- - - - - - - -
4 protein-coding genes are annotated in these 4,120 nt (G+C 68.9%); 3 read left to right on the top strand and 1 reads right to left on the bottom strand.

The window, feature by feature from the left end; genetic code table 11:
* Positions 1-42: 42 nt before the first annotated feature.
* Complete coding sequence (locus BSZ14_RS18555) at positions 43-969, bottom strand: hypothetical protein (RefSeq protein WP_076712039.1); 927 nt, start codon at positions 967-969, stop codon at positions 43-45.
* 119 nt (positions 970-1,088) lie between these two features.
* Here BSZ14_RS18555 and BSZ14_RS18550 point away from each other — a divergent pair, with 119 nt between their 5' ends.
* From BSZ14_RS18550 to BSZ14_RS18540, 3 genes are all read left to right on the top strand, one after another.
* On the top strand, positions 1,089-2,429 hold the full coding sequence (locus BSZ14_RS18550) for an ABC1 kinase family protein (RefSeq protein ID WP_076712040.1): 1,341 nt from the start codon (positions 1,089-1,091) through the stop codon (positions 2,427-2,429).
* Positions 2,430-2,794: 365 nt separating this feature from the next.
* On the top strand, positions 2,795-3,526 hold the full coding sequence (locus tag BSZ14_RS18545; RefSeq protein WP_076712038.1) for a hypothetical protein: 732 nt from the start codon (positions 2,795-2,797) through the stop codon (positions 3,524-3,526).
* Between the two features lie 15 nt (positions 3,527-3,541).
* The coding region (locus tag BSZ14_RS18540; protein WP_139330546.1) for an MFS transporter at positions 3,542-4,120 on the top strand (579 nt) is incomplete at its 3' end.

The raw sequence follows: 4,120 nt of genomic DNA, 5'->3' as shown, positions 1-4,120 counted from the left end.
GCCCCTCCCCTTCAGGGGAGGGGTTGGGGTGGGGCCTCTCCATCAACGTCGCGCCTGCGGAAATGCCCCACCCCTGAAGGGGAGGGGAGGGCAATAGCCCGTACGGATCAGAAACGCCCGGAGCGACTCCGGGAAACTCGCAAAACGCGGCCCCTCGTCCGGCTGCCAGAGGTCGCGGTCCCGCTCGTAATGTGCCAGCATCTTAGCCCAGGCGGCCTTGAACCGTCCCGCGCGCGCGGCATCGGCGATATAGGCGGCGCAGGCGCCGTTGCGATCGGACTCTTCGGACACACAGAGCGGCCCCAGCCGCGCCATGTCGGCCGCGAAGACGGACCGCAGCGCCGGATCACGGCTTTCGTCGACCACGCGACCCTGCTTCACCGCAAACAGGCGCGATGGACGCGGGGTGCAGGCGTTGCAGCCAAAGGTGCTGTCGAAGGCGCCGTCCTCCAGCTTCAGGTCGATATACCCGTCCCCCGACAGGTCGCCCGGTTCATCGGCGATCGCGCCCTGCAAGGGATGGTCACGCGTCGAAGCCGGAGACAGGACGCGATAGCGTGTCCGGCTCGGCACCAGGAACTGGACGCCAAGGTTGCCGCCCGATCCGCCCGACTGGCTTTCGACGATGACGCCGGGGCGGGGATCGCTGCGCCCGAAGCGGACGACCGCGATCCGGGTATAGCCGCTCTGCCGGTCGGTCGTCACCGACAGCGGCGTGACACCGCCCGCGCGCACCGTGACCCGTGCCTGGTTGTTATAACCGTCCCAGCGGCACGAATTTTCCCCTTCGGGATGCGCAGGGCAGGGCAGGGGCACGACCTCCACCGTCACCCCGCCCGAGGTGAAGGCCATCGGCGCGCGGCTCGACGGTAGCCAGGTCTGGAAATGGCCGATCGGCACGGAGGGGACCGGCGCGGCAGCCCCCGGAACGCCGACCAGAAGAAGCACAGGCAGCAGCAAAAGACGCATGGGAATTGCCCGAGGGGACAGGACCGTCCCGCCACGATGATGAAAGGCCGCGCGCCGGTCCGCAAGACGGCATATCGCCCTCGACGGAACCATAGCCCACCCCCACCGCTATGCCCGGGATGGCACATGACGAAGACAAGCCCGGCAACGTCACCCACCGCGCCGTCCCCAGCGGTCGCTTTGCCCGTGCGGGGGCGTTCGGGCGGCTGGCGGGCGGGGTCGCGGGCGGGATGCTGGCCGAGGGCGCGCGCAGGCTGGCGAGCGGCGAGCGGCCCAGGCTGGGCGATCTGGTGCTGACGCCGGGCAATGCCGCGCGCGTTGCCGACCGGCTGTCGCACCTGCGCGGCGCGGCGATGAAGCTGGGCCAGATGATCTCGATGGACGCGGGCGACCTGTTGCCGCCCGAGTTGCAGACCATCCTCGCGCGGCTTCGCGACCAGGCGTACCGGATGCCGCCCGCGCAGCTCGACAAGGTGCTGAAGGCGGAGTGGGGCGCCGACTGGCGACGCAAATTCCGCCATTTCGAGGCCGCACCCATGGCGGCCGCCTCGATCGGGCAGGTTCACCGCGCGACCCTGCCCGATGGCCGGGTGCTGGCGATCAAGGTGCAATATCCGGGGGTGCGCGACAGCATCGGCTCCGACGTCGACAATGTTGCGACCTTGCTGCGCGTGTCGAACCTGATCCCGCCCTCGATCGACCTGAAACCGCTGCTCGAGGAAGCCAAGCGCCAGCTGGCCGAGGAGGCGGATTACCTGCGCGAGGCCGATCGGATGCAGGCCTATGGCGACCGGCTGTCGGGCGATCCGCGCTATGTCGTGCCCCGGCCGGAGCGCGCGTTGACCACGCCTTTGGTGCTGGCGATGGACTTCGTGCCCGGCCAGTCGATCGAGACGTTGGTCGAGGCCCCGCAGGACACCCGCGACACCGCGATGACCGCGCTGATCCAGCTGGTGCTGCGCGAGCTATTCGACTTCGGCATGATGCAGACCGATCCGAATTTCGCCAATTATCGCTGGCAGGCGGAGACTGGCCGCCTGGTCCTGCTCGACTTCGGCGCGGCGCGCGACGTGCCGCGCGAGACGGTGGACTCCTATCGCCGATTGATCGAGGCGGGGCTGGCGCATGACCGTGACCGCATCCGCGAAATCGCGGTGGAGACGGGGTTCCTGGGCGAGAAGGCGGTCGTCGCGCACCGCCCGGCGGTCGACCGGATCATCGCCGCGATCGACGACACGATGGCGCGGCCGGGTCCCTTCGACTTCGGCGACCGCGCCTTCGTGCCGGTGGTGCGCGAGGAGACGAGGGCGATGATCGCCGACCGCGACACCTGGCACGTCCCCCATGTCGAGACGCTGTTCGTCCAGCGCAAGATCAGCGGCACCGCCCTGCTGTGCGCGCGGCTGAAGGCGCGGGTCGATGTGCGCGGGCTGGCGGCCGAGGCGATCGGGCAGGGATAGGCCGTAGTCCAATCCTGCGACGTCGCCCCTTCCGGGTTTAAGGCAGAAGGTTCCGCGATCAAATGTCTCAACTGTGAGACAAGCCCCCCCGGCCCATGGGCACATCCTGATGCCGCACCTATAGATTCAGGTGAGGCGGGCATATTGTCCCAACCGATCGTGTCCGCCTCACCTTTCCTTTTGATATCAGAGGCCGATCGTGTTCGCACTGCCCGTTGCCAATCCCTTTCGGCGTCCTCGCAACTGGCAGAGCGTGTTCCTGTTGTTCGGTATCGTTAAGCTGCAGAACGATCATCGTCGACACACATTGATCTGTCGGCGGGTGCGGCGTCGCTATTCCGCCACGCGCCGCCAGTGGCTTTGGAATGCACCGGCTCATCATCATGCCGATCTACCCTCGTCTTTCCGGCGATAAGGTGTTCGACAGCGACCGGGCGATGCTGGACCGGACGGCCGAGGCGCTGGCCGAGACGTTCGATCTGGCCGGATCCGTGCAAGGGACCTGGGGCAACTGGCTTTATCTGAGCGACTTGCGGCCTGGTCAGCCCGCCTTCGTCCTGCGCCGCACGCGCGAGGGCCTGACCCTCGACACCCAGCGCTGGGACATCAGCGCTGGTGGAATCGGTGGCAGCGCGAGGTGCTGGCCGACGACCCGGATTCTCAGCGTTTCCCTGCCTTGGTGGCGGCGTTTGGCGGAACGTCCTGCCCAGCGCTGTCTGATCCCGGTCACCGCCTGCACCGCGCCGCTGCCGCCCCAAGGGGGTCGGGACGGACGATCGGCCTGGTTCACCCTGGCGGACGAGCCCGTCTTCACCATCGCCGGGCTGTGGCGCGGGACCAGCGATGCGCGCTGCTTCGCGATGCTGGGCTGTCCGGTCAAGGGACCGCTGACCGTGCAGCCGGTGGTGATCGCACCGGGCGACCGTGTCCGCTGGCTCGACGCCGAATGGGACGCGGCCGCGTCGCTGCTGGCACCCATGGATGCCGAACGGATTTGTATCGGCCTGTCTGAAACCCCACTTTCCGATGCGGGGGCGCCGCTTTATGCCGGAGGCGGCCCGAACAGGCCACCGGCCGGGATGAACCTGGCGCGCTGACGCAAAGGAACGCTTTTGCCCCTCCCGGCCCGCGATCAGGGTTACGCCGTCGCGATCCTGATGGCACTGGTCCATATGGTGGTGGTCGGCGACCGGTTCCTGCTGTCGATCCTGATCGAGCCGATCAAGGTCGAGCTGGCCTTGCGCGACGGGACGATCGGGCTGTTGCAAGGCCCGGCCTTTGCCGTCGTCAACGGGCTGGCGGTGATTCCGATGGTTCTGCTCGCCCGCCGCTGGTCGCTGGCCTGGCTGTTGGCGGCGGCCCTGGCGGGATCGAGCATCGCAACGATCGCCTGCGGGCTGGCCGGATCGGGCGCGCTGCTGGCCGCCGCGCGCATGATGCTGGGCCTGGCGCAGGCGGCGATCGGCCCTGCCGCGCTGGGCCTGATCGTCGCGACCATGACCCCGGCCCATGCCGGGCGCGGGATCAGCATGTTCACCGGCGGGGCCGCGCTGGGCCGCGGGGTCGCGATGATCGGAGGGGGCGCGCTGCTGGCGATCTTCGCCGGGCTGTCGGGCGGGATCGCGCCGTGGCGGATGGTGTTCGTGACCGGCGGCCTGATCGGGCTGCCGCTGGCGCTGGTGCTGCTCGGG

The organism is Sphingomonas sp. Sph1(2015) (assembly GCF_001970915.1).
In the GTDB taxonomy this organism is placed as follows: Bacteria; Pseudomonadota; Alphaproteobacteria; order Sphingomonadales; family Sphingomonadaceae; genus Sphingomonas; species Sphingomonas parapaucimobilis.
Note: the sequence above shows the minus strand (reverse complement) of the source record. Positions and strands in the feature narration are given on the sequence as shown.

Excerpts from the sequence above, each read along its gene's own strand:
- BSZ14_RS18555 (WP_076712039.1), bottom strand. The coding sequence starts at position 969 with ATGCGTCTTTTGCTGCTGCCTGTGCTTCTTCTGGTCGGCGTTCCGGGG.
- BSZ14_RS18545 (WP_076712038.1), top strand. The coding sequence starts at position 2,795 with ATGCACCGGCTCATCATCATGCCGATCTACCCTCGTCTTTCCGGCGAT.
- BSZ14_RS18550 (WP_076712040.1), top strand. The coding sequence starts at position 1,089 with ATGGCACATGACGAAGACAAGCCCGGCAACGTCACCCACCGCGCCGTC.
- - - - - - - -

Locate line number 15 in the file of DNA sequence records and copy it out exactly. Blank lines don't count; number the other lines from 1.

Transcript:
The organism is Sphingomonas sp. Sph1(2015) (assembly GCF_001970915.1).